FRANKFORT, Ky. — Senate Majority Leader Mitch McConnell said Monday the nation’s political rhetoric “needs to be ratcheted down” in the aftermath of the massacre of 11 Jewish people at a Pittsburgh synagogue and the death of two black shoppers at a Kroger store in suburban Louisville last week.
In both tragedies, police investigators said, the shooters were motivated by hateful sentiments.
“If there is such a thing as a hate crime, we saw it at Kroger and we saw it in the synagogue again in Pittsburgh,” said Republican McConnell. “Horrible, criminal acts.”
The gunman at the suburban Kroger’s store tried unsuccessfully to enter a predominantly black church minutes before shooting to death two black people in the nearby supermarket on Wednesday, police said. A witness told police he heard the shooter, identified as Gregory Bush, make a racist remark during the episode.
The Pittsburgh gunman told law enforcement officers he wanted to kill Jews when he opened fire on worshipers at the Tree of Life synagogue during a Saturday morning Sabbath service. In addition to the dead, several people were wounded, including four officers who confronted the shooter as he left the synagogue in Pittsburgh’s upscale Squirrel Hill neighborhood.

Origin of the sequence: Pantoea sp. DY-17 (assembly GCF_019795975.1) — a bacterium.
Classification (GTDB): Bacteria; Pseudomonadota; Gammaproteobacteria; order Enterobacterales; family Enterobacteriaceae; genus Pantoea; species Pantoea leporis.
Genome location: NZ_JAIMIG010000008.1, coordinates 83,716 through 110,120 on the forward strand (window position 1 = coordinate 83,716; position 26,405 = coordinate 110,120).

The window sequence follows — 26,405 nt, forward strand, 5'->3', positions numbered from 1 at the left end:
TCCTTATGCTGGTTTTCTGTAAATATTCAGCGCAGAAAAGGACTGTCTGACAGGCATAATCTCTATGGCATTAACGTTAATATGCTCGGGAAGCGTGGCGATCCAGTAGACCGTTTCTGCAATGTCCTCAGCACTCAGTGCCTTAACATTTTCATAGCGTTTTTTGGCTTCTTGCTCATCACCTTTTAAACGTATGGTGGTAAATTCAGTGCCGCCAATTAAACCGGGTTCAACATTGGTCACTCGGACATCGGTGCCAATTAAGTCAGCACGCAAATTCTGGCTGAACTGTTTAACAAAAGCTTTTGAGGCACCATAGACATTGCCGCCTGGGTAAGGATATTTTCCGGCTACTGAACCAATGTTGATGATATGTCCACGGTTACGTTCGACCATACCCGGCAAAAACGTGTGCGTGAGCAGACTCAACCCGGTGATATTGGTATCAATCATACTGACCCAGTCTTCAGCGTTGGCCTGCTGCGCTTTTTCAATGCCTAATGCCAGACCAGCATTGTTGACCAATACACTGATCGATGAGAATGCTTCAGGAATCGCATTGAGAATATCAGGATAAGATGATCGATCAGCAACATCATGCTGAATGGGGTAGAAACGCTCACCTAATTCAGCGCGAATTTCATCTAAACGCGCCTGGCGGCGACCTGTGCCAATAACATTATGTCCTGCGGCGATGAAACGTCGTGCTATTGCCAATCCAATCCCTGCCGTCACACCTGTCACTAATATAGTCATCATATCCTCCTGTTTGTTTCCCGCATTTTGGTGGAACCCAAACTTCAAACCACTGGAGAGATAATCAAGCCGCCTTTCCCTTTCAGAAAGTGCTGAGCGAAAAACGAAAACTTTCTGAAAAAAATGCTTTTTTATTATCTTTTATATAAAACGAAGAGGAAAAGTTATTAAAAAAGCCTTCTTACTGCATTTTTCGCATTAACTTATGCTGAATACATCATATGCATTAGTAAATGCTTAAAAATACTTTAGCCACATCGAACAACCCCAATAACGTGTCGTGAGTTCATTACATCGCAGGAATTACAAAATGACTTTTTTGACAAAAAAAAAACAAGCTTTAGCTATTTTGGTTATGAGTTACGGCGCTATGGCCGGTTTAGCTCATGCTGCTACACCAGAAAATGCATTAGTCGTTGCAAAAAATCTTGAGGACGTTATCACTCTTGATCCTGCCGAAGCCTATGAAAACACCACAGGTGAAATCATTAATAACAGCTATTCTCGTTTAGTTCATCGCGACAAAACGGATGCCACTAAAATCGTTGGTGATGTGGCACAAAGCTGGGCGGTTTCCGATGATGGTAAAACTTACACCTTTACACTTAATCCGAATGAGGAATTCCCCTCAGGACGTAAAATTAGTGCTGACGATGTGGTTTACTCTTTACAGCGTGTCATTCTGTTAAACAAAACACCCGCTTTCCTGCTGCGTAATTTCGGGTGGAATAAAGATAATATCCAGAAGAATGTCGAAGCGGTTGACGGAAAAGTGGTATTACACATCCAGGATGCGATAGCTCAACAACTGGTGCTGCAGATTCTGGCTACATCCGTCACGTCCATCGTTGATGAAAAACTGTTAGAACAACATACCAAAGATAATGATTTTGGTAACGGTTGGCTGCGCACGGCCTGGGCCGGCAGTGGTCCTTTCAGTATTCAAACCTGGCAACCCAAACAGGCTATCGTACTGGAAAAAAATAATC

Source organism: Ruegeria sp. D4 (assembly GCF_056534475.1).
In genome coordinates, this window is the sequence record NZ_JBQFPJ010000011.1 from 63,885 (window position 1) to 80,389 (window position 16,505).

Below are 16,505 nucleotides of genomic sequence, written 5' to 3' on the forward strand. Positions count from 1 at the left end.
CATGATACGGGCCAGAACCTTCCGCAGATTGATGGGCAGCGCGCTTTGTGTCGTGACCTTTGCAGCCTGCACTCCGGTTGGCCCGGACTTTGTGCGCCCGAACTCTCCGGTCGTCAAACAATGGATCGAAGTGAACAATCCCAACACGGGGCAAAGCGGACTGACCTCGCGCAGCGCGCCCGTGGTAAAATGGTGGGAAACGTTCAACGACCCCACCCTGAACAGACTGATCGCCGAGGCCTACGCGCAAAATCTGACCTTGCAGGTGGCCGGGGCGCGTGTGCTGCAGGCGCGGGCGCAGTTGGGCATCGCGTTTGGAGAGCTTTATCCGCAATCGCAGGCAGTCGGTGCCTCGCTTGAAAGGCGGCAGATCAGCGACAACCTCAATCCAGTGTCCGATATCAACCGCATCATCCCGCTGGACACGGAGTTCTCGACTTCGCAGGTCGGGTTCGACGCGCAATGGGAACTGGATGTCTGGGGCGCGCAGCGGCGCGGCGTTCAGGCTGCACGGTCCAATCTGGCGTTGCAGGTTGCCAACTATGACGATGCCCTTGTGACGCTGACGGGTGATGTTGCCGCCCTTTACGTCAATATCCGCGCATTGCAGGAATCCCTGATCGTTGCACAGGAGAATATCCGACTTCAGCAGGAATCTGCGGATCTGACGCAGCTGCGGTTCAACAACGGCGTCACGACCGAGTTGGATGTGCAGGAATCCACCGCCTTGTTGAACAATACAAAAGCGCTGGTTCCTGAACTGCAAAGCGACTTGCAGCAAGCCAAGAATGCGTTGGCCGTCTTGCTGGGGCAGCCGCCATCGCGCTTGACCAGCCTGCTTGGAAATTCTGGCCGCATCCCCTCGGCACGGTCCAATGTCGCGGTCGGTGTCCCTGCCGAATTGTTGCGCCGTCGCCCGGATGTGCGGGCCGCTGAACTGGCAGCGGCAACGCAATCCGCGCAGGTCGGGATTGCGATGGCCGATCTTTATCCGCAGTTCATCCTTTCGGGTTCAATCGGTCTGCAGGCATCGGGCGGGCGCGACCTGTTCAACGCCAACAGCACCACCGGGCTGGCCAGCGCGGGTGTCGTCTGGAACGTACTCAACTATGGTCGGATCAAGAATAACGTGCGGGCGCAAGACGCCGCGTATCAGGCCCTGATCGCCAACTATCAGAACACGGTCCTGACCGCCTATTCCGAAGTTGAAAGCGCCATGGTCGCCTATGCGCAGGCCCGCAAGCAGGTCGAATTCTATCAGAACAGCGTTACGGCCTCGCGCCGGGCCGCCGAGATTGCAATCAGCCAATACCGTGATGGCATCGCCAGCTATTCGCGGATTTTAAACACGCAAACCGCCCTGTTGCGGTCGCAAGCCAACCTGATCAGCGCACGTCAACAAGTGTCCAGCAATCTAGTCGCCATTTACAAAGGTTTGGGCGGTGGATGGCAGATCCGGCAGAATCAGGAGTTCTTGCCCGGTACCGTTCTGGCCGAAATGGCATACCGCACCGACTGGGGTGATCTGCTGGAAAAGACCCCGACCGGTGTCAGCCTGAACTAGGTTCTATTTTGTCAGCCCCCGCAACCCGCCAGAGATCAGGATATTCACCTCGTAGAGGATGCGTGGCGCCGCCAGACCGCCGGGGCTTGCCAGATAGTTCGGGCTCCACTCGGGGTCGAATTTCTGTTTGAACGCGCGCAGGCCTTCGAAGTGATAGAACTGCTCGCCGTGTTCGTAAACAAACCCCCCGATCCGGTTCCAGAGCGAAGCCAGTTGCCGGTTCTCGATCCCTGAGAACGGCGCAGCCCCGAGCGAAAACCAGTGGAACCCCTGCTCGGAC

It was considered the deadliest attack on Jewish people in U.S. history.
Police wounded and captured the gunman, identified as Robert Bowers, 46, of Pittsburgh, and charged him with 11 counts of using a firearm to commit murder and 11 counts of obstruction of religious beliefs resulting in death. He appeared in court Monday in a wheelchair, his hands and feet shackled and displaying no emotion.
President Donald Trump and his wife, Melania Trump, plan to visit Pittsburgh Tuesday to express the nation’s grief. He has condemned the killings as “a chilling act of mass murder, an act of hatred and above all, an act of evil. We all have a duty to confront anti-Semitism in all its forms.”
McConnell, home in Kentucky to address the conservative Federalist Society, also condemned the violence. He told reporters after his speech the death penalty is an appropriate punishment for the crimes committed by the Kroger and synagogue shooters.
McConnell said “it’s hard to know” if the heightened political rhetoric in the Trump era and during fiercely contested midterm elections are an impetus for violent hate crimes.
“The political rhetoric is always pretty hot before an election,” he said. “But I think the whole tone in the country right now needs to be ratcheted down, and these horrible, criminal acts only underscore the need for all of us to dial it back to a more respectful place.”
But when a reporter asked the Senate president if Trump’s off-the-cuff comments on Twitter and at his campaign rallies may have contributed to the climate of disrespect, McConnell walked away without answering.
Trump, in a Monday tweet, blamed the news media for inciting “anger and outrage” with biased reporting.
Ronnie Ellis is the CNHI state reporter in Kentucky. Contact him at firstname.lastname@example.org.